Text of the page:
Philippines: Rebuilding Lives by Rebuilding Homes

Date Publish: 
01/05/11
Region-Country: 
Philippines / Asia

A few days into the New Year, villagers in the provinces of Rizal
and Laguna are busy settling into their new homes. Small makeshift
decorations hang from the roofs of the blue and yellow houses of
people who last year spent the holiday season in evacuation centres
or on the streets wondering if they would ever have a home to call
their own again.

Last December 2010, IOM Philippines and its partners turned over
a last batch of 73 transitional shelters to families affected by a
series of tropical storms which battered the Philippines in late
2009.

An estimated 20,000 families were affected when Typhoon Ketsana
(known locally as Ondoy) dumped a month's worth of rain on the
country in a matter of hours.

The neck-high floods had barely begun to recede when another
storm, Typhoon Santi, hit just one month later. Rizal and Laguna,
located on the shores of the largest lake in the country, were
among the hardest hit.

"Our house was completely washed out. All that was left was the
flooring," said Wendelyn Jandoc, a beneficiary from Laguna who
along with her husband and three sons, sought refuge in an
evacuation centre before moving in with relatives.

The storms also destroyed their livelihood. Wendelyn's husband,
Juan, lost his job as the caretaker of a duck farm and had to move
to Manila to provide for his family. Although the city is just
three hours away, the cost of transport prevented him from
returning home everyday.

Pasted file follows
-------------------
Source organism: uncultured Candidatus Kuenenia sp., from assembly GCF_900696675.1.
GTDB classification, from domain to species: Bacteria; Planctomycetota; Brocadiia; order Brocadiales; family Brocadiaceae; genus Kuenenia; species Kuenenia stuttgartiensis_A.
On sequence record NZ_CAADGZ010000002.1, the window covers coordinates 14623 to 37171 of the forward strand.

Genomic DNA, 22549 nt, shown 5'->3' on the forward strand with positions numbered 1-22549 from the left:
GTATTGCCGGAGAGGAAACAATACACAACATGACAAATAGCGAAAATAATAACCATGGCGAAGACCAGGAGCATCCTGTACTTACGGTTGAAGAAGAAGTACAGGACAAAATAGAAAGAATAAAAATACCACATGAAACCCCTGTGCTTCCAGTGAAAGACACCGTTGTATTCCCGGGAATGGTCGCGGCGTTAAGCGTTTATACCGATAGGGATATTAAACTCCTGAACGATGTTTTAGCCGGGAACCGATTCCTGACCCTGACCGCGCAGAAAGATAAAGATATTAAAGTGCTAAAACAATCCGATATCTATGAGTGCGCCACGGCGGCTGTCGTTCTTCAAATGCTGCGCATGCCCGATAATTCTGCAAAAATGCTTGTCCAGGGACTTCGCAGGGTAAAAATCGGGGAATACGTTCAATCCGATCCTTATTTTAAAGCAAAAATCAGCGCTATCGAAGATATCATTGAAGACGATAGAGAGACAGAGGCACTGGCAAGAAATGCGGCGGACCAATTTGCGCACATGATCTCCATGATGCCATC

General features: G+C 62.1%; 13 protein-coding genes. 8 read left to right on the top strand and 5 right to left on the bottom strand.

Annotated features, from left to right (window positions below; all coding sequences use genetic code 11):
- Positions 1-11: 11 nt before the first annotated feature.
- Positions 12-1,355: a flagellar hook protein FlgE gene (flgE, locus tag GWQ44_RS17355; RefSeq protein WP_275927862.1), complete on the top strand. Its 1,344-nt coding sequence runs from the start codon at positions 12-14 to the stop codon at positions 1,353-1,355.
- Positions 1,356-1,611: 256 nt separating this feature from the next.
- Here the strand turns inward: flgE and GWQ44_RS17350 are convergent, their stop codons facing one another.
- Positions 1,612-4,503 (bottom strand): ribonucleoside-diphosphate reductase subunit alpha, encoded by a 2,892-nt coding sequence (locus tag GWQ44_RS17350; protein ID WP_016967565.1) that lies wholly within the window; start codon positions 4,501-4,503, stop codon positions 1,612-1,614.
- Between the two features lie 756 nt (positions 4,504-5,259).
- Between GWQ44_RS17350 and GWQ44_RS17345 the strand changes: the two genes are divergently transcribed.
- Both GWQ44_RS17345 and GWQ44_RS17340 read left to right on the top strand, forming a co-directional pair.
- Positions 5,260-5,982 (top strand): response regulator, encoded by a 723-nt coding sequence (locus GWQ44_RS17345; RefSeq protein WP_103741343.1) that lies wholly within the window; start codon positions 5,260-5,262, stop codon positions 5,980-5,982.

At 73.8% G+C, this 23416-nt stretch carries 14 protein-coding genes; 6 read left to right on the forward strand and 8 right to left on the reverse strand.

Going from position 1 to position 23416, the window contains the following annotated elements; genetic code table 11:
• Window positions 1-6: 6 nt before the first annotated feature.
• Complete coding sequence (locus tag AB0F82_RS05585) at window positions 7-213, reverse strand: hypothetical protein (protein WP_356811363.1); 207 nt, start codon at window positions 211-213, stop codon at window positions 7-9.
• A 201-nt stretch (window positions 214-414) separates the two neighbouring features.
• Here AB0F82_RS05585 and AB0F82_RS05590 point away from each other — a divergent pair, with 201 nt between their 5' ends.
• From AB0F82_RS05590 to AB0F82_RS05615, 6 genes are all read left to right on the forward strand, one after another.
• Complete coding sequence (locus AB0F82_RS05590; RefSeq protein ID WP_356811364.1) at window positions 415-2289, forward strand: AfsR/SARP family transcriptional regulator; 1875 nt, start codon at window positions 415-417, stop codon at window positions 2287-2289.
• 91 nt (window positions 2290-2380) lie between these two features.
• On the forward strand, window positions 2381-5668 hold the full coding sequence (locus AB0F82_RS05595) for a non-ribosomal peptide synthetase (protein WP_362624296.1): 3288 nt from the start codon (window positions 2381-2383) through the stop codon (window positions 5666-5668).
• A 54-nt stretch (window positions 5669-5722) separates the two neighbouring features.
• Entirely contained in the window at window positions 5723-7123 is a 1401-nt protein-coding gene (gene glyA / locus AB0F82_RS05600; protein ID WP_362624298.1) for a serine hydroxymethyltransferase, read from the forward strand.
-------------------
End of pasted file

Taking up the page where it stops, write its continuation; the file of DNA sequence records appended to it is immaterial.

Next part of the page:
Wendelyn, who is as a seamstress, lost her sewing machine to the
flood. "We couldn't rebuild our home because our children are still
studying. We had no extra money because we had to focus on their
schooling needs," she said.

IOM Philippines responded to flood survivors' needs by launching
a Typhoon Emergency Response Programme (TERP), which included
provision of transitional housing and a component to help people to
restart their livelihoods.

"A home is more than four walls and a roof. A home, no matter
how simple, represents roots, security and dignity. Without it,
survivors of calamities find it extremely difficult to re-claim
their lives after everything they owned has been lost," said IOM
Philippines Project Officer Dave Bercasio.

Wendelyn’s family, living in a danger zone and with
nowehere else to go, was one of 270 selected from four villages to
receive a transitional shelter and help to restart their
livelihoods from the TERP.

The project was funded by the European Commission Humanitarian
Aid and Civil Protection (ECHO), and supported by the NGO Habitat
for Humanity and local government agencies.

Wendelyn's eight metre square transitional shelter is built from
marine plywood and concrete and is constructed to meet
internationally recognized SPHERE standards. It has a toilet, but
the family have to share other facilities.

Most importantly, the house is located at a safe distance from
Laguna de Bay, which in recent years has begun to violently
overflow during the typhoon season."

Families who received the shelters contributed to the project by
helping to clear the land and haul materials to the site.

"I made my husband take a leave from his work so he could help
with the building," Wendelyn said. Juan was scheduled to return to
his regular job after the handover of the shelters.

Beneficiary families also received livelihood assistance from
IOM in the form of business start-up grants. The Jandocs received
P15,000 ($343), half of which went towards purchasing a new sewing
machine for Wendelyn.

The remainder went towards buying processed meats, which
Wendelyn now sells. With her earnings, she purchases more stock to
ensure that she and her family always have a steady income.

Other TERP project beneficiaries received equipment for starting
small businesses, including pedicabs, stoves, for eateries and ice
boxes for fish vending.

"We’re very thankful for the shelters," says Wendelyn.
"Without them, we’d just keep trying to survive but now the
real recovery can begin. Every family needs a home they can return
to. My children will transfer to the school here which is just
outside the site. I’m happy they have a place they can call
home again".

© IOM 2010 (Photo: Ray Leyesa)